Stereotactic radiosurgery is a non-invasive operation that precisely delivers focused, multiple beams of radiation to a single point on a tumor site while avoiding healthy tissue. Moving to this phase of non-invasiveness is a real technological triumph. “There is no need for hospitalization with stereotactic radiosurgery for a brain tumor,” Schulder says. “It can be done as an outpatient in your street clothes.” After performing hundreds of these procedures, he is amazed when comparing radiosurgical patients to those who must undergo open surgery for tumor removal. Even the older metal stereotactic frame, which was attached to the patient’s skull for reference while three-dimensional images were projected onto a computer to guide the surgeon, is now gone from many radiosurgeries.
Frameless stereotactic surgery relies on “wands,” or infrared markers, and offers the same precision without any need to attach a metal frame to someone’s skull. Radiosurgery doesn’t have a 100 percent cure rate, is not appropriate for all brain tumors and patients do require careful follow-up. Yet, for the treatment of certain benign and even some malignant tumors, “there are statistically-defined likelihoods of tumor control and no short-term complications,” he says. “Patients walk out at the end of the day and some go back to work the next. That’s astounding.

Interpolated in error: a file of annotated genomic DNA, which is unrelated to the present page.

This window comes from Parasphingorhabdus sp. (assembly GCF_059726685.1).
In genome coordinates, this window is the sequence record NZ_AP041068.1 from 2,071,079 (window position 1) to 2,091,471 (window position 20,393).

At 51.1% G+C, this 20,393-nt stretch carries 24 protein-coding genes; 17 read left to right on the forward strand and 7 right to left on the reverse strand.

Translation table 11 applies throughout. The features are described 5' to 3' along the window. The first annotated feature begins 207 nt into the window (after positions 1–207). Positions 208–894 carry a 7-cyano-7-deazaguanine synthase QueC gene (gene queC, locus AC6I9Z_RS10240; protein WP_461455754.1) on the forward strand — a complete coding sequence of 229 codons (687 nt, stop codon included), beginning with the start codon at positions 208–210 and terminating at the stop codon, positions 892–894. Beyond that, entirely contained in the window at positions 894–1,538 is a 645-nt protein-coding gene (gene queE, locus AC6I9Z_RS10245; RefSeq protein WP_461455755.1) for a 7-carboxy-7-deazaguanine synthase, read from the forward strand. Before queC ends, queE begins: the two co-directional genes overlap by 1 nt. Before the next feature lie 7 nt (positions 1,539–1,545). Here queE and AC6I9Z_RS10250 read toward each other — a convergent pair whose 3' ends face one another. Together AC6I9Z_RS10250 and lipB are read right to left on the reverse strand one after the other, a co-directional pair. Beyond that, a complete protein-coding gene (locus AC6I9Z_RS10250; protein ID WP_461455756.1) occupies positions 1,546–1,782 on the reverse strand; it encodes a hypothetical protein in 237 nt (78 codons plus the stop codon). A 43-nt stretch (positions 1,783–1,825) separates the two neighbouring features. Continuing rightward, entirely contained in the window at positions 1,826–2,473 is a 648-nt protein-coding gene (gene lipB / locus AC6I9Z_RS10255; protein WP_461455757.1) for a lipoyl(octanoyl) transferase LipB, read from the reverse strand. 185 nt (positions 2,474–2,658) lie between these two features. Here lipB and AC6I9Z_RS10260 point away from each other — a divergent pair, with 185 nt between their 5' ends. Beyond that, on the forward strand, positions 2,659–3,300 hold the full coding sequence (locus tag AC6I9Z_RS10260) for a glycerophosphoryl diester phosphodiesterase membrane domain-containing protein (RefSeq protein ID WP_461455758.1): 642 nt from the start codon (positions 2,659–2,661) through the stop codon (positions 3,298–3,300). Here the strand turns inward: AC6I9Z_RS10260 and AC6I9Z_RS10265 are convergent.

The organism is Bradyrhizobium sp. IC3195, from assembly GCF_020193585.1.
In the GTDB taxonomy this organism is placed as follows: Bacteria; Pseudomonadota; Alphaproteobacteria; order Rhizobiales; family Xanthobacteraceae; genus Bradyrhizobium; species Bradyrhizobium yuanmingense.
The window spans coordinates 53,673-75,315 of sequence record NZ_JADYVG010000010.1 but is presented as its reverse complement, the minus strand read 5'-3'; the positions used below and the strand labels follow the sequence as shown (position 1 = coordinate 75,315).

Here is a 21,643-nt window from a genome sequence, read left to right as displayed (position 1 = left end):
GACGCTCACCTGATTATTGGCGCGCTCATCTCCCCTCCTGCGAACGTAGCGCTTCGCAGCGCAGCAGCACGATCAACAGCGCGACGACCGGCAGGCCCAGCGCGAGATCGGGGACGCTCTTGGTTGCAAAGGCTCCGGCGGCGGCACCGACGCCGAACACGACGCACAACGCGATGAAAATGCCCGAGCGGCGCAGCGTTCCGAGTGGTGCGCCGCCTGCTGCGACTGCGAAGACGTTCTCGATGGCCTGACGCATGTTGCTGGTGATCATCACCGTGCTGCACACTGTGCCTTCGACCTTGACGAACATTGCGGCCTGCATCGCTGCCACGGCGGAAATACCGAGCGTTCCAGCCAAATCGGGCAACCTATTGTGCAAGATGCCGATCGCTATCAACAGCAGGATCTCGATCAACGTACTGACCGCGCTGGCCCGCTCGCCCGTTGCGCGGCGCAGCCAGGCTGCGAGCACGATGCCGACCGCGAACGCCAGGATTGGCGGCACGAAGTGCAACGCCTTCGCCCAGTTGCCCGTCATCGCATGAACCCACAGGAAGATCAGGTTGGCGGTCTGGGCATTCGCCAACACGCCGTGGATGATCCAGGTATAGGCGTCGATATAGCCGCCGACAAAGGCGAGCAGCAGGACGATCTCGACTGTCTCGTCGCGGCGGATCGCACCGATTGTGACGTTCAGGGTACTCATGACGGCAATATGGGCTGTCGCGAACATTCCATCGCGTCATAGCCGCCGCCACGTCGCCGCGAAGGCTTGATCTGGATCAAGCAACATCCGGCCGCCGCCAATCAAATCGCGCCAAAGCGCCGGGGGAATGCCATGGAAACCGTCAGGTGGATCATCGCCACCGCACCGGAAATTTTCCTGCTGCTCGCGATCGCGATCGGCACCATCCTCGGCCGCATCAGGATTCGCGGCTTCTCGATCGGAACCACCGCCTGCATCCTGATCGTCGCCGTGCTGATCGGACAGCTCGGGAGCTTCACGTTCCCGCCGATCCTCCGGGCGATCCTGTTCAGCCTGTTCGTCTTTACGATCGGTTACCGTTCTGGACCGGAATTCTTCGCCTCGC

"I've seen an interesting turn of the wheel,” Schulder says. Near the end of his residency, there was a trend toward very aggressive surgical therapy, especially for skull-based tumors. The goal was to take out all tumor tissue, at all cost." We figured we had one chance and if the patient woke up with a little slur in speech or unable to swallow, it was okay because otherwise, the tumor would have killed him.” The pendulum has swung away from that direction. “We want people to come out of surgery at least as good as when they went in. At the end of the day, we still have to show that people are being cured more often, living longer and in better shape as a result of surgery for brain tumors.”